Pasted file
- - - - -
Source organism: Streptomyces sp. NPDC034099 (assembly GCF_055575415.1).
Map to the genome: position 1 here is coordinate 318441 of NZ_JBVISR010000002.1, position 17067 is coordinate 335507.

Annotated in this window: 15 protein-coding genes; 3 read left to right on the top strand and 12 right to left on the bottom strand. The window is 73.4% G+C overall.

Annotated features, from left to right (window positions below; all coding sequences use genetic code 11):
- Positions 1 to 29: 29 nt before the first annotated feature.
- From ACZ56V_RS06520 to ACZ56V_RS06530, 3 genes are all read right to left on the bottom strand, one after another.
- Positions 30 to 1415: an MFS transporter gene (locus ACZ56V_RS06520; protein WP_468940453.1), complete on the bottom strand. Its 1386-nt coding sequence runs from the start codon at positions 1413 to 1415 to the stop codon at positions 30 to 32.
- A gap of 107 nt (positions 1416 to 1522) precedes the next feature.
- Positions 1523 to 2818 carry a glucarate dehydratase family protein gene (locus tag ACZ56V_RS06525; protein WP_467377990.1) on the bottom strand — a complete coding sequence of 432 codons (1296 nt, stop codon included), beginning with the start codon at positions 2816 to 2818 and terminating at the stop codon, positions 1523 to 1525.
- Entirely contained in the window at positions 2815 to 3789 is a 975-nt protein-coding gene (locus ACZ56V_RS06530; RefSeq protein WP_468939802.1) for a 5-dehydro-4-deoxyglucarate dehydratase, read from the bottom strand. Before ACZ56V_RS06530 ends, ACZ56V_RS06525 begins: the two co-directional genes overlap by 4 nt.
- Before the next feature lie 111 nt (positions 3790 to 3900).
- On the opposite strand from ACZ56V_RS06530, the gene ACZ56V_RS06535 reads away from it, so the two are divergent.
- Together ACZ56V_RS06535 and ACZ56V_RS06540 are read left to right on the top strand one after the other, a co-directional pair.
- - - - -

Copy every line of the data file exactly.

Source organism: Streptomyces sp. NPDC034099 (assembly GCF_055575415.1).
Map to the genome: position 1 here is coordinate 318441 of NZ_JBVISR010000002.1, position 17067 is coordinate 335507.

Annotated in this window: 15 protein-coding genes; 3 read left to right on the top strand and 12 right to left on the bottom strand. The window is 73.4% G+C overall.

Annotated features, from left to right (window positions below; all coding sequences use genetic code 11):
- Positions 1 to 29: 29 nt before the first annotated feature.
- From ACZ56V_RS06520 to ACZ56V_RS06530, 3 genes are all read right to left on the bottom strand, one after another.
- Positions 30 to 1415: an MFS transporter gene (locus ACZ56V_RS06520; protein WP_468940453.1), complete on the bottom strand. Its 1386-nt coding sequence runs from the start codon at positions 1413 to 1415 to the stop codon at positions 30 to 32.
- A gap of 107 nt (positions 1416 to 1522) precedes the next feature.
- Positions 1523 to 2818 carry a glucarate dehydratase family protein gene (locus tag ACZ56V_RS06525; protein WP_467377990.1) on the bottom strand — a complete coding sequence of 432 codons (1296 nt, stop codon included), beginning with the start codon at positions 2816 to 2818 and terminating at the stop codon, positions 1523 to 1525.
- Entirely contained in the window at positions 2815 to 3789 is a 975-nt protein-coding gene (locus ACZ56V_RS06530; RefSeq protein WP_468939802.1) for a 5-dehydro-4-deoxyglucarate dehydratase, read from the bottom strand. Before ACZ56V_RS06530 ends, ACZ56V_RS06525 begins: the two co-directional genes overlap by 4 nt.
- Before the next feature lie 111 nt (positions 3790 to 3900).
- On the opposite strand from ACZ56V_RS06530, the gene ACZ56V_RS06535 reads away from it, so the two are divergent.
- Together ACZ56V_RS06535 and ACZ56V_RS06540 are read left to right on the top strand one after the other, a co-directional pair.